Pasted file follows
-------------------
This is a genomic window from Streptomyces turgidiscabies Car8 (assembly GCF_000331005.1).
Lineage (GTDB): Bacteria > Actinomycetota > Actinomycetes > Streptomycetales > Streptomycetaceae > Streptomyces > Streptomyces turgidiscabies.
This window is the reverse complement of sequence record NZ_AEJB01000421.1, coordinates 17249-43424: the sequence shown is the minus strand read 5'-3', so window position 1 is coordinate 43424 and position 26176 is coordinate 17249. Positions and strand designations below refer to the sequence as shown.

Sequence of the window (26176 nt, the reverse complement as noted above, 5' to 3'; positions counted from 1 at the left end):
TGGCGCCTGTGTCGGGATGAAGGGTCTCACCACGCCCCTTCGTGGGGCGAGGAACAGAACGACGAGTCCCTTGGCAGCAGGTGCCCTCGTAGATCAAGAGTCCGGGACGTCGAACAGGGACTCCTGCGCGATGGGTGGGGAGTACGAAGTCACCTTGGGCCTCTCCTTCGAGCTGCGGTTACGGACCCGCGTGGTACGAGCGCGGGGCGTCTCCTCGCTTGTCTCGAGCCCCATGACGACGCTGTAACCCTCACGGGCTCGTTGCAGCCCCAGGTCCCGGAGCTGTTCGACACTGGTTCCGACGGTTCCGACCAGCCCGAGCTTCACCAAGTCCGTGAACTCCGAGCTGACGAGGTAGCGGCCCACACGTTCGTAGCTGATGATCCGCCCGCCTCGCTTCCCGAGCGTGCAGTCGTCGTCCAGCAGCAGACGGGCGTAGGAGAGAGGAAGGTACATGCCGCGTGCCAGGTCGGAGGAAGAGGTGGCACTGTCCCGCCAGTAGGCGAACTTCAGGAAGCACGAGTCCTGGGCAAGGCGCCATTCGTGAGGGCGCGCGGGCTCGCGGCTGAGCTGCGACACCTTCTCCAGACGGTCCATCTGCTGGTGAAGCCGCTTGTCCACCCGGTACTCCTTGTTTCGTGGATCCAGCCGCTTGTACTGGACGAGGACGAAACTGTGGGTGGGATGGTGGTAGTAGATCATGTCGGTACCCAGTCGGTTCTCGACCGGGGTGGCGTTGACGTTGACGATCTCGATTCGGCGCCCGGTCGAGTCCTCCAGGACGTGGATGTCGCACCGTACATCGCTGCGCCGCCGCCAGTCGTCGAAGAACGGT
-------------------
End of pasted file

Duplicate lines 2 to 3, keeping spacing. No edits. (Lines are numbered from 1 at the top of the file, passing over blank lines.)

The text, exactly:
Lineage (GTDB): Bacteria > Actinomycetota > Actinomycetes > Streptomycetales > Streptomycetaceae > Streptomyces > Streptomyces turgidiscabies.
This window is the reverse complement of sequence record NZ_AEJB01000421.1, coordinates 17249-43424: the sequence shown is the minus strand read 5'-3', so window position 1 is coordinate 43424 and position 26176 is coordinate 17249. Positions and strand designations below refer to the sequence as shown.